The Pac-12 has also added the Los Angeles Bowl to its current group of bowl destinations starting in the 2020 season. The partnership will remain through the 2025 season and will be played at the new LA Stadium — the soon-to-be-home of the Charges and Rams.
“We are thrilled to partner with the Los Angeles Bowl and bring a Pac-12 presence to the new state-of-the-art facility at LA Stadium,” Pac-12 commissioner Larry Scott said in a statement Wednesday.
The bowl will feature a Pac-12 team against a Mountain West Conference opponent, which will essentially replace the current Las Vegas Bowl in its selection order; although the conference has yet to officially confirm the exact pecking order for postseason selections.
In 2020, the Las Vegas Bowl will move to the new Las Vegas stadium and will feature either a SEC or Big Ten team. The bowl will likely select either third or fourth in the selection process, after the Rose Bowl and Alamo Bowl.
New game times?
On Wednesday, Scott said the conference is exploring opportunities to play some games in the morning to give the conference a way to be on a national stage. And while programs may be split on the decision, it’s just one new opportunity for the more fans to see the game.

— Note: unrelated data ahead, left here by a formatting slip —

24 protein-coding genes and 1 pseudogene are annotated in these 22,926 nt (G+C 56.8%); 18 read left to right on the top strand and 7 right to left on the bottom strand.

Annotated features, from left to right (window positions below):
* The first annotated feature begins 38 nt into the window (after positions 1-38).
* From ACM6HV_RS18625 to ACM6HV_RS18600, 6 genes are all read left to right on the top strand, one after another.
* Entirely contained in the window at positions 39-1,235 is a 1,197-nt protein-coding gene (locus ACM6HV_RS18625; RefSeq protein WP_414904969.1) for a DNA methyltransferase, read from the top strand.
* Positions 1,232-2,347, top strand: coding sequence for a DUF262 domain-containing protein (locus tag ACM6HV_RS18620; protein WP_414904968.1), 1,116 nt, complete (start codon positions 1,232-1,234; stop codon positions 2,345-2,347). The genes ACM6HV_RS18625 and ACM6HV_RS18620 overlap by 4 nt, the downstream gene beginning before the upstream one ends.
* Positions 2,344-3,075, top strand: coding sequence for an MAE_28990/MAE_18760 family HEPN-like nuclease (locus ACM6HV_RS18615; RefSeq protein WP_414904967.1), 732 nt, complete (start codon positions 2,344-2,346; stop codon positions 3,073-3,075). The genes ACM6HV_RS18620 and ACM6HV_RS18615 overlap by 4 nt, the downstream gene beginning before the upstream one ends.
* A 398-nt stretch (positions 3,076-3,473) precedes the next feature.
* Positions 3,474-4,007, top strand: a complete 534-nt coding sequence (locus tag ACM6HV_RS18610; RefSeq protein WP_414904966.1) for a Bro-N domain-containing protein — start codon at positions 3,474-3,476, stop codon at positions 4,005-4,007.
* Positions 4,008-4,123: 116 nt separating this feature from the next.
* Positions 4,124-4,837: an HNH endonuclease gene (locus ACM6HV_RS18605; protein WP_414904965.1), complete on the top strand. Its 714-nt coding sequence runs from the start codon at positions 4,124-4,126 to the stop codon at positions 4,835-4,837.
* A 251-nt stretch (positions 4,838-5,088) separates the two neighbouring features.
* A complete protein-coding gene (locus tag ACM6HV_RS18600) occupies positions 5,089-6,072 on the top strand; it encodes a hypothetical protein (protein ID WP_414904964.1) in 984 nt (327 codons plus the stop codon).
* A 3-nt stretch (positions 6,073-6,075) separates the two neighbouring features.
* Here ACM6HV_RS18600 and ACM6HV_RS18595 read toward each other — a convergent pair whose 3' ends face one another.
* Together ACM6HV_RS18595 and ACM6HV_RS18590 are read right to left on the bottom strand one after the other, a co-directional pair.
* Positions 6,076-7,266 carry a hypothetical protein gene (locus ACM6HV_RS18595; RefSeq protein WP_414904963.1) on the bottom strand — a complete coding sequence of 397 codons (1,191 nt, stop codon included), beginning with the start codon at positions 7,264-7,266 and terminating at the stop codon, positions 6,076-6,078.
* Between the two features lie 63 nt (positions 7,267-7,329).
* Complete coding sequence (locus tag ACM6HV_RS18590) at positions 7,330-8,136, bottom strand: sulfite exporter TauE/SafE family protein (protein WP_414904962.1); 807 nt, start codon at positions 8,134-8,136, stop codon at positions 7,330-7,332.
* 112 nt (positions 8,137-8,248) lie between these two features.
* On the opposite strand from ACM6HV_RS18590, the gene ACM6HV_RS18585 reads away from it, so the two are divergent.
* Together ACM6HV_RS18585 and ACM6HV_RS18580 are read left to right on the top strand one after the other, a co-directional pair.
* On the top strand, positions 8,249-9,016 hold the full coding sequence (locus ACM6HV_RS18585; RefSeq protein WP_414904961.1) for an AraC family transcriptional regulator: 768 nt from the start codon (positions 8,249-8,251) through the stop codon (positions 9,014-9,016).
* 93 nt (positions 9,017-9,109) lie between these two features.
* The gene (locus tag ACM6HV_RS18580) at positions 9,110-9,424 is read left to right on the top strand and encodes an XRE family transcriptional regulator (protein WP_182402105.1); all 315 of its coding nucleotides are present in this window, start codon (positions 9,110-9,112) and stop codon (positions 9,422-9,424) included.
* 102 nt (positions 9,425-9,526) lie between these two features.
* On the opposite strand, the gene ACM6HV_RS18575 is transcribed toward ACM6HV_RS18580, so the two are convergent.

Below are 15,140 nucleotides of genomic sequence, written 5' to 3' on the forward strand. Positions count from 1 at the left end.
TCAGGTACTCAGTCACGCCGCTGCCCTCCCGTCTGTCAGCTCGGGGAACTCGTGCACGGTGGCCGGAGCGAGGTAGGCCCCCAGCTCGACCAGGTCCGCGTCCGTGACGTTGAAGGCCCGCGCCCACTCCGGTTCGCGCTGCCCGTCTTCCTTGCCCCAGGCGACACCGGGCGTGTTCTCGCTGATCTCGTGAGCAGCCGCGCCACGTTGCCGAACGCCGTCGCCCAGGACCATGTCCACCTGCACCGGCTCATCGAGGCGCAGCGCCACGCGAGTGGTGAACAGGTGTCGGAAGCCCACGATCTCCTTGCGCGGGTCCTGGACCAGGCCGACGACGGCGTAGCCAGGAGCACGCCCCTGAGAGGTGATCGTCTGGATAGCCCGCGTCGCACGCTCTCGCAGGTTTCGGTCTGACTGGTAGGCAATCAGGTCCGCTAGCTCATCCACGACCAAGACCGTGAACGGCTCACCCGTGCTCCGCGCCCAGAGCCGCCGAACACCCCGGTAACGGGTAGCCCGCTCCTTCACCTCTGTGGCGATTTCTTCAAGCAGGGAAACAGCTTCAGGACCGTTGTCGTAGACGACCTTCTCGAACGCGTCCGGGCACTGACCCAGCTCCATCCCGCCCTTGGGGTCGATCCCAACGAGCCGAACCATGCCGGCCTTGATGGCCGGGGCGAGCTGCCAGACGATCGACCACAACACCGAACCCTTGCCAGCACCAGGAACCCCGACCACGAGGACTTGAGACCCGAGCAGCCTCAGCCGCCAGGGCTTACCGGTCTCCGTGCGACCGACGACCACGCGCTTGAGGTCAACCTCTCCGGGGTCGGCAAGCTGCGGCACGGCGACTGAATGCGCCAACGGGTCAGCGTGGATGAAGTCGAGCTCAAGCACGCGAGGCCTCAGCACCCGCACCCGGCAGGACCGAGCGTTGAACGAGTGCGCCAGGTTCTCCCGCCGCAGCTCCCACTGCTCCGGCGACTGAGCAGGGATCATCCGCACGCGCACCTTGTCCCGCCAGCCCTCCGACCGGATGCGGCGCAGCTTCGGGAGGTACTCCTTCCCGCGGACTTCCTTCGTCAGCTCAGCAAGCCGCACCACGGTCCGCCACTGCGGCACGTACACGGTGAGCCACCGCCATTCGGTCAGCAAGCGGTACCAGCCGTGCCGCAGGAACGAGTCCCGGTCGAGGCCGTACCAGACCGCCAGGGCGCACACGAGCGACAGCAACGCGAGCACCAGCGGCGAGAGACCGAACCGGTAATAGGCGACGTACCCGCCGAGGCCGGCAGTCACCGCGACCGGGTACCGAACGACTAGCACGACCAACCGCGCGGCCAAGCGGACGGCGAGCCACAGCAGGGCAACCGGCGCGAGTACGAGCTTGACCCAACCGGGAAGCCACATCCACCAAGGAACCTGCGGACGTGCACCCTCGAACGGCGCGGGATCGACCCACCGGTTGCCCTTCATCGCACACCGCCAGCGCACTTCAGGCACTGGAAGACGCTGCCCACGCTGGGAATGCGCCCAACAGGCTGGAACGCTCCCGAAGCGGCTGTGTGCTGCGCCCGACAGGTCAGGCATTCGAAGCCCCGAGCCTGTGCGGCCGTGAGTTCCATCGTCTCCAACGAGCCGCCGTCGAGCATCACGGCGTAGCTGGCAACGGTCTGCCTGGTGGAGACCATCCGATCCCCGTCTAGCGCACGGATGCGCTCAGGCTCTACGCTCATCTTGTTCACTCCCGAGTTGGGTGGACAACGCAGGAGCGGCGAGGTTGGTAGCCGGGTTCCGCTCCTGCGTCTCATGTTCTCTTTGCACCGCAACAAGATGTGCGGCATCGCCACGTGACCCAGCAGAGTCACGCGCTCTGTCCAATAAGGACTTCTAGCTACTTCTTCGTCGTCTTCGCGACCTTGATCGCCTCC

Whittingham said he was “100%” in favor of the potential morning games, saying “you want to get up and play right away.”
“As great as our atmosphere is at Rice-Eccles at night games, and as electric as that place is it’s tough to sit around all day waiting to play,” Whittingham told media. “Players are chomping at the bit, and if we can get some early games — I’m not saying we play at 10 a.m. every week, but we wouldn’t mind playing a 10 a.m. game or two every season. We’d see that as a positive.”
Findings of officiating review
Following a controversial 2018 season of officiating in the conference, the Pac-12 released its findings and recommendations related to an independent review of the conference’s officiating. The review was a four-month process and ultimately found that the officiating program was “fundamentally sound.”
Although the review found that the officiating was “consistent with industry best practice,” there were some recommendations of changes the conference could make to improve its product. The findings are as follows:
- The head of officiating should report to the conference commissioner instead of a football administrator.
- Codify a replay process and procedure manual to ensure the conference doesn’t have outside figures influence calls on the field and subsequent reviews, such as a controversial review in last year’s USC-Washington State game.
- Improved training programs for officials and a consistent grading system from supervisors overseeing officials.
- More transparency surrounding a new communications protocol related to calls that impact player safety or the result of a game.